Three years ago today, Jeanie, Erin, Malinda, Robin and I were all in Coeur d’Alene, Idaho. We were all racing our first Ironman and having an experience that I think we all agree felt blessed from its inception. By this time of night, the girls were all done, but I still had a little time left on that course. I was running the streets of Coeur d’Alene, amazed by the crowds and the endless music blaring from boom boxes in the hands of spectators, and I was beginning to realize that my Ironman dream was going to be a reality.
All day, I watched the clock, my greatest challenge. Even if my body could go the distance, I wasn’t sure that it could go the distance in the allotted time of 17 hours. I knew I could do a fast swim and buy myself some extra time on the bike. I needed every minute I could get. I thought that if I could get off the bike by the 5:30 p.m. cutoff, then I had a great chance of finishing, but the bike was tough for me, and I didn’t know how it would go.
Throughout Ironman training, I struggled with the bike. Biking feels foreign to me. It took me a long time to learn basic skills. For example, it took me a year to get into my aerobars. I installed the aerobars in July of 2006 on the way home from the Marble Falls Triathlon, and I got into the aerobars for the first time on July 22, 2007. I wrote about it on the precursor to this site. Most people do it in minutes or, at worst, days. It took me a full year of trying. Don’t ask how long it took me to learn to drink water while biking. To this day, I struggle with reaching for my water bottle while pedalling.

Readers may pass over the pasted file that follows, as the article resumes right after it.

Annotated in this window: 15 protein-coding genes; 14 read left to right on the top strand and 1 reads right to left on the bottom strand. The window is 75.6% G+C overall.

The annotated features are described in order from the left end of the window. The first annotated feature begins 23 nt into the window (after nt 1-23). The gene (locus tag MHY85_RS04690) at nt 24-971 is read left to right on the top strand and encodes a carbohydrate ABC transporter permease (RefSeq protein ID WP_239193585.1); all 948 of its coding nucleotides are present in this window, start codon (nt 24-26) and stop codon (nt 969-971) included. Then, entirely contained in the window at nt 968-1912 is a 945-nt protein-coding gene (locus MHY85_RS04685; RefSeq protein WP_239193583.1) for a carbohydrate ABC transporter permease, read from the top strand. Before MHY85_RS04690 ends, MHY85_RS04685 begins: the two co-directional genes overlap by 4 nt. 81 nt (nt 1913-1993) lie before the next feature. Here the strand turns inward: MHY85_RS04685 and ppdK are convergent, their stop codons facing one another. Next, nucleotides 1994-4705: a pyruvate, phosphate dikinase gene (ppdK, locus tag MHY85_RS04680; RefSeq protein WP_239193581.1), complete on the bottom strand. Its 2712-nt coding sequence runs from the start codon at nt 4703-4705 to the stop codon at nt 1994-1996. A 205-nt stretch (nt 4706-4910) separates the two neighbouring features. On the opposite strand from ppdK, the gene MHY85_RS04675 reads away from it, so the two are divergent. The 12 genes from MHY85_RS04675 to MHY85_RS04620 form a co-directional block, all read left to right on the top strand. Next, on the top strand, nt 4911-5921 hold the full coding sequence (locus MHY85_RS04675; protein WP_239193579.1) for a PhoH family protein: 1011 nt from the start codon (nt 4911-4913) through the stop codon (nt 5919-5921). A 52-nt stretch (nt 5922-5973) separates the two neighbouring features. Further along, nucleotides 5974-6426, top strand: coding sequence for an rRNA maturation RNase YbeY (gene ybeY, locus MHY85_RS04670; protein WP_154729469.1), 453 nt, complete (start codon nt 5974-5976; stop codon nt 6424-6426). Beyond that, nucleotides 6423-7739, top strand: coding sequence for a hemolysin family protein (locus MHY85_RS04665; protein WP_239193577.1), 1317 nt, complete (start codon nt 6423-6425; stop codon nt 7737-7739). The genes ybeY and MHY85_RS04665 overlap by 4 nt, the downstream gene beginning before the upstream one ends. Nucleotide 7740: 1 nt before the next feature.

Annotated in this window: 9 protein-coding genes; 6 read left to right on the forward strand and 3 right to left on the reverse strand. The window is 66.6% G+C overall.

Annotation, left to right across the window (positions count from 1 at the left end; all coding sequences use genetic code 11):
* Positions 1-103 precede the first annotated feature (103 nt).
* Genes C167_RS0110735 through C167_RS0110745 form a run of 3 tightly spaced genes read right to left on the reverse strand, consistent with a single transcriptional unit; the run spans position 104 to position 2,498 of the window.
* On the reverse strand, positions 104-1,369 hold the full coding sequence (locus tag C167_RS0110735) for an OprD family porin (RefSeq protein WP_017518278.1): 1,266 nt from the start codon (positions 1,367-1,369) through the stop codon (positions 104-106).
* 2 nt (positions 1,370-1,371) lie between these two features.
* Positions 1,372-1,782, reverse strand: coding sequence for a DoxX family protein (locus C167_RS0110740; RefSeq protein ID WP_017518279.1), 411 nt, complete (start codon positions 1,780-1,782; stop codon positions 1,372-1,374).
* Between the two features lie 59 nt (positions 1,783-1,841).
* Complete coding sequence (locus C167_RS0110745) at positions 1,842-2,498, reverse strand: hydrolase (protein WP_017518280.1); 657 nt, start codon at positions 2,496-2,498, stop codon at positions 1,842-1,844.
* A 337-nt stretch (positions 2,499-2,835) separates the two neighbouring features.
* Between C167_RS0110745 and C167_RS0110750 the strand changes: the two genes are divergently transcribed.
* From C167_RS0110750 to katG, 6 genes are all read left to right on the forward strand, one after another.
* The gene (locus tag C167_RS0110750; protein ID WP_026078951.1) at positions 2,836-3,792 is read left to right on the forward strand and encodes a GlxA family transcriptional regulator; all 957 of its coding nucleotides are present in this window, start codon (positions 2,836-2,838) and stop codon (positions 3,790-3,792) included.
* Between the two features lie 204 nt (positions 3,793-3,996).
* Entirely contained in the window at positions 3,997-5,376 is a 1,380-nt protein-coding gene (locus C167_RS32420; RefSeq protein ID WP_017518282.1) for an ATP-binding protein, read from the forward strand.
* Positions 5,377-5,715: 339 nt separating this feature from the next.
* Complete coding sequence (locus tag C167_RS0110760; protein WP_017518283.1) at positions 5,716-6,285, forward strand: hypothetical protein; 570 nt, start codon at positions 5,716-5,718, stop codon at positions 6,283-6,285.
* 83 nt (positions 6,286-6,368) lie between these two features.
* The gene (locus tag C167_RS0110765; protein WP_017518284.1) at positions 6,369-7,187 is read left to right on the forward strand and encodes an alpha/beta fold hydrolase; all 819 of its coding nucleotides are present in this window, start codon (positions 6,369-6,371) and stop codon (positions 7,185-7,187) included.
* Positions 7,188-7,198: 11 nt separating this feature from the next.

For me, being on the bike requires tremedous focus. I feel out of sorts and insecure when I am on it, and I took all of that awkwardness and insecurity with me to Coeur d’Alene. I could see the bike being where my day fell apart. Would I get a flat and lose precious minutes? Would I crash and lose precious confidence? My spirit could not handle getting back to transition and being told that I would not be able to start the run. I had to get off the bike in time start the run.
Somehow I got through the 112-mile ride without incident, and I made my way out onto the run course to test my legs. And they worked. I ran the first 10 miles checking my pace each mile and chuckling to myself about how good I felt out there. It was hard, but my body was ready, and I was having fun. That was half the dream. The other half was finishing.
As day turned to night, I wondered if the goodness I felt would hold up. I wondered if I would hit a point at which I could go no farther. I wondered if all the work of the last year would pay off. It did.
I finished in 16 hours and 33 minutes, less than half an hour under the 17-hour cutoff. I just barely made it, but I made it proudly and happily and feeling great.
This is me with Mom and Jeanie just moments after my finish.
This picture is the three of us the next day, heading to the closing banquet.
I don’t have words to describe how I felt of completing my first Ironman. Satisfied? Proud? Relieved? Hopeful? Yes. Yes. Yes. Yes. All of that. Ironman was all of that and more.
I love thinking back to that time and recalling the confidence I felt as a result of that experience. Three years ago today, I felt the most confident I have ever been. I look at these pictures, and I can see that confidence.
I want that feeling back. What will it take to reach that confidence level again?